I’ve long been fascinated by electronic search. I especially love delving into the arcane limitations of lexical search because, awful Grinch that I am, I get a kick out of explaining to lawyers why their hard-fought search queries and protocols are doomed to fail. But, once we work through the Seven Stages of Attorney E-Discovery Grief: Umbrage, Denial, Anger, Angry Denial, Fear, Finger Pointing, Threats and Acceptance, there’s almost always a workaround to get the job done with minimal wailing and gnashing of teeth.
Three consults today afforded three chances to chew over problematic search strategies:
- First, the ask was to search for old CAD/CAM drawings in situ on an opponent’s file servers based on words appearing on drawings.
- Another lawyer sought to run queries in M365 seeking responsive text in huge attachments.
- The last lawyer wanted me to search the contents of a third-party’s laptop for subpoenaed documents but without the machine being imaged or its contents processed before search.
Most of my readers are e-discovery professionals so they’ll immediately snap to the reasons why each request is unlikely to work as planned. Before I delve into my concerns, let’s observe that all these requests seemed perfectly reasonable in the minds of the lawyers involved, and why not? Isn’t that how keyword and Boolean search is supposed to work? Sadly, our search reach often exceeds our grasp.
Have you got your answers to why they may fail? Let’s compare notes.
- When it comes to lexical search, CAD/CAM drawings differ markedly from Word documents and spreadsheets. Word processed documents and spreadsheets contain text encoded as ASCII or Unicode characters. That is, text is stored as, um, text. In contrast, CAD/CAM drawings tend to be vector graphics. They store instructions describing how to draw the contents of the plans geometrically; essentially how the annotations look rather than what they say. So, the text is an illustration of text, much like a JPG photograph of a road sign or a static TIFF image of a document—both inherently unsearchable for text unless paired with extracted or OCR text in ancillary load files. Bottom line: Unless the CAD/CAM drawings are subjected to effective optical character recognition before being indexed for search, lexical searches won’t “see” any text on the face of the drawings and will fail.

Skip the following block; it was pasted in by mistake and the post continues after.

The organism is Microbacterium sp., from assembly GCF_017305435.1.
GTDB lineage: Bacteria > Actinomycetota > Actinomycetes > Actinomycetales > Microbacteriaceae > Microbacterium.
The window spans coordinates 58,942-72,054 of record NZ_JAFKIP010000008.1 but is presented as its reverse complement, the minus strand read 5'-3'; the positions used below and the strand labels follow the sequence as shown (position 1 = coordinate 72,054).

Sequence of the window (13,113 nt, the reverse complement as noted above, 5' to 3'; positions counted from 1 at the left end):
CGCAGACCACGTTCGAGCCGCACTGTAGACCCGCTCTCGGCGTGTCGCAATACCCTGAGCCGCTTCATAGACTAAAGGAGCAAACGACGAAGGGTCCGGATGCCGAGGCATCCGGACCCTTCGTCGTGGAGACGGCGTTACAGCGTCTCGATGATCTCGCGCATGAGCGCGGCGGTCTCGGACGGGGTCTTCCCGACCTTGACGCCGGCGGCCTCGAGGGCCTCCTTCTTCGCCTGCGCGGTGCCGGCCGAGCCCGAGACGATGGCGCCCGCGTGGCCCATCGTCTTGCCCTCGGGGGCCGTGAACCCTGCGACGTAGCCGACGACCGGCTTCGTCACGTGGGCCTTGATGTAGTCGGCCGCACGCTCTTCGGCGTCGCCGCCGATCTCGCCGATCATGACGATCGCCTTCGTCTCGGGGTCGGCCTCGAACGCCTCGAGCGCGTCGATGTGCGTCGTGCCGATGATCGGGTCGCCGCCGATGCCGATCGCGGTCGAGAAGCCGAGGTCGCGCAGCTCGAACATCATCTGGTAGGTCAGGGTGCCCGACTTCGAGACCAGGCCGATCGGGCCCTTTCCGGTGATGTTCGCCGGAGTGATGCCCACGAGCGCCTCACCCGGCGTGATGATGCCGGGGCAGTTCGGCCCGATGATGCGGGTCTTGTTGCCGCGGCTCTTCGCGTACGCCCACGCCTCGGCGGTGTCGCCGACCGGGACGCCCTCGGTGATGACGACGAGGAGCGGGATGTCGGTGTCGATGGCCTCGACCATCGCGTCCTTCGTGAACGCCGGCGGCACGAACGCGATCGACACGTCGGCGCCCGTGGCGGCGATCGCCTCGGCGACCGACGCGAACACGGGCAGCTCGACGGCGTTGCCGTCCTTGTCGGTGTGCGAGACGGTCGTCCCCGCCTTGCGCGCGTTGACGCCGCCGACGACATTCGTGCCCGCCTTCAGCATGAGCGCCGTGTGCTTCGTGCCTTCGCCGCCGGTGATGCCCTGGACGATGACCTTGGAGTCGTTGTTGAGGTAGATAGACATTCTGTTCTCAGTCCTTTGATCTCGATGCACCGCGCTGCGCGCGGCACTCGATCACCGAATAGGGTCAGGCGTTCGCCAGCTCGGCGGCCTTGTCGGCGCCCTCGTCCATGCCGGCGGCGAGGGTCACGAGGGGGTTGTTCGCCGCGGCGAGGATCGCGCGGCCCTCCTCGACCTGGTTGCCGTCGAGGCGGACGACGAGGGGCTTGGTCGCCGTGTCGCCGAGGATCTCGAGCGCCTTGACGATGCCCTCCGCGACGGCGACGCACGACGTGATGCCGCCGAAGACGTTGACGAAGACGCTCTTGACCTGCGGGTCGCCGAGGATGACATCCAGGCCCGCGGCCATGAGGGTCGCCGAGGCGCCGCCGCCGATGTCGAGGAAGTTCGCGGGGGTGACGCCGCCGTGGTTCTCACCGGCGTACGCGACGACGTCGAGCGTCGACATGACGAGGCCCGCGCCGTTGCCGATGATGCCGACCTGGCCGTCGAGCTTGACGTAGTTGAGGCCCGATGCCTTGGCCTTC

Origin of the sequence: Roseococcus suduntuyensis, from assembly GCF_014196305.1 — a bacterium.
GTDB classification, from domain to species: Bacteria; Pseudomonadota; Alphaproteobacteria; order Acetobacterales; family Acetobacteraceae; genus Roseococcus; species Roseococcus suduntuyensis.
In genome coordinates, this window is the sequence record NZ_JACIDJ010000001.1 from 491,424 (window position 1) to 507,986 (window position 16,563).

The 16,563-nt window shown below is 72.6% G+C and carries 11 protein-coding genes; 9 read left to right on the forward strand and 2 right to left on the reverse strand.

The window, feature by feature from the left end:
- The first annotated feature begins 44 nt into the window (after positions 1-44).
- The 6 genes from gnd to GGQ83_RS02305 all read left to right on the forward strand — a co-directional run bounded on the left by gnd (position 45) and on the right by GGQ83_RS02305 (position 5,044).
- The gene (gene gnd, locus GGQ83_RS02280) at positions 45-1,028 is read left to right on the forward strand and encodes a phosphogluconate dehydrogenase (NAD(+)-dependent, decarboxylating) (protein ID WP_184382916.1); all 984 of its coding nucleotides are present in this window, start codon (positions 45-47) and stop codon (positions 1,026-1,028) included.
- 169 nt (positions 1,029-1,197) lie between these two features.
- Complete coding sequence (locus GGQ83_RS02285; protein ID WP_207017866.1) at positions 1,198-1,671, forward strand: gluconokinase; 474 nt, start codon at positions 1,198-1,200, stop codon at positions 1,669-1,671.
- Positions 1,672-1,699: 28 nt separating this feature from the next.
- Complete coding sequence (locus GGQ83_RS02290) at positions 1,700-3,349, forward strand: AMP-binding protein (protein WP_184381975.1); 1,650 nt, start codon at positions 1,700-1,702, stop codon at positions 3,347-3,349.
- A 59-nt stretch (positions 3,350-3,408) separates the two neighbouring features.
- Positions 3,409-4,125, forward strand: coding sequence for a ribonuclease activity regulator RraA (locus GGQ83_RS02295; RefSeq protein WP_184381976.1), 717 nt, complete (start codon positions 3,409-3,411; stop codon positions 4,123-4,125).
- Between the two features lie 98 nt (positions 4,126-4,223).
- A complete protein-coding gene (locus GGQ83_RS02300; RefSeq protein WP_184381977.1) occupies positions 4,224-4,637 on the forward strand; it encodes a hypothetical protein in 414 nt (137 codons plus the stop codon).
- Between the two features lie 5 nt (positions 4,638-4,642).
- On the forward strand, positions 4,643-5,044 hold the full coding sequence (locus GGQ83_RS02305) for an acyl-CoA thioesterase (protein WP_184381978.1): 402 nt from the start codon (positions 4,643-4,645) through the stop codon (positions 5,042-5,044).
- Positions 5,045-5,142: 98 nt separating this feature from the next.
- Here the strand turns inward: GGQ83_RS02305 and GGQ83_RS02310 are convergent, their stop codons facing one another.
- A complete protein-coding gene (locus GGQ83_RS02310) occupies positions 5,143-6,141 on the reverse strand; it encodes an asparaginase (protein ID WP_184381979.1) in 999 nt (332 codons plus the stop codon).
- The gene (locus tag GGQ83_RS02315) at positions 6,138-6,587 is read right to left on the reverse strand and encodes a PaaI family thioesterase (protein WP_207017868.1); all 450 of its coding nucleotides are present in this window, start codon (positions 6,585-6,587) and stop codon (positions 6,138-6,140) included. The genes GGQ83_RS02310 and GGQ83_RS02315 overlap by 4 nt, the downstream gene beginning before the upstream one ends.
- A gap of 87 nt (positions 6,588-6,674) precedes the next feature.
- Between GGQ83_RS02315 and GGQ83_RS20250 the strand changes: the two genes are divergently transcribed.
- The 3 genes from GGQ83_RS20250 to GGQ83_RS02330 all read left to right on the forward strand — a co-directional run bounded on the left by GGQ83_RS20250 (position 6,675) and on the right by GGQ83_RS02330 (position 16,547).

- M365 has a host of limits when it comes to indexing Cloud content for search, and of course, if it’s not in the index, it won’t turn up in response to search. For example, M365 won’t parse and index an email attachment larger than 150MB. Mind you, few attachments will run afoul of that capacious limit, but some will. Similarly, M365 will only parse and index the first 2 million characters of any document. That means only the first 600-1,000 pages of a document will be indexed and searchable. Here again, that will suffice for the ordinary, but may prove untenable in matters involving long documents and data compilations. There are other limits on, e.g., how deeply a search will recurse through nested- and embedded content and the body text size of a message that will index. You can find a list of limits here (https://learn.microsoft.com/en-us/microsoft-365/compliance/limits-for-content-search?view=o365-worldwide#indexing-limits-for-email-messages) and a discussion of so-called “partially indexed” files here (https://learn.microsoft.com/en-us/microsoft-365/compliance/partially-indexed-items-in-content-search?view=o365-worldwide). Remember, all sorts of file types aren’t parsed or indexed at all in M365. You must tailor lexical search to the data under scrutiny. It’s part of counsels’ duty of competence to know what their search tools can and cannot do when negotiating search protocols and responding to discovery using lexical search.
- In their native environments, many documents sought in discovery live inside various container files ranging from e-mail and attachments in PST and OST mail containers to compressed Zip containers. Encrypted files may be thought of as being sealed inside an impenetrable container that won’t be searched. The upshot is that much data on a laptop or desktop machine cannot be thoroughly searched by keywords and queries by simply running searches within an operating system environment (e.g., in Windows or MacOS). Accordingly, forensic examiners and e-discovery service providers collect and “process” data to make it amenable to search. Moreover, serial search of a computer’s hard drive (versus search of an index) is painfully slow, so unreasonably expensive when charged by the hour. For more about processing ESI in discovery, here’s my 2019 primer (http://www.craigball.com/Ball_Processing_2019.pdf)
In case I don’t post before Chanukah, Christmas and the New Year, have a safe and joyous holiday!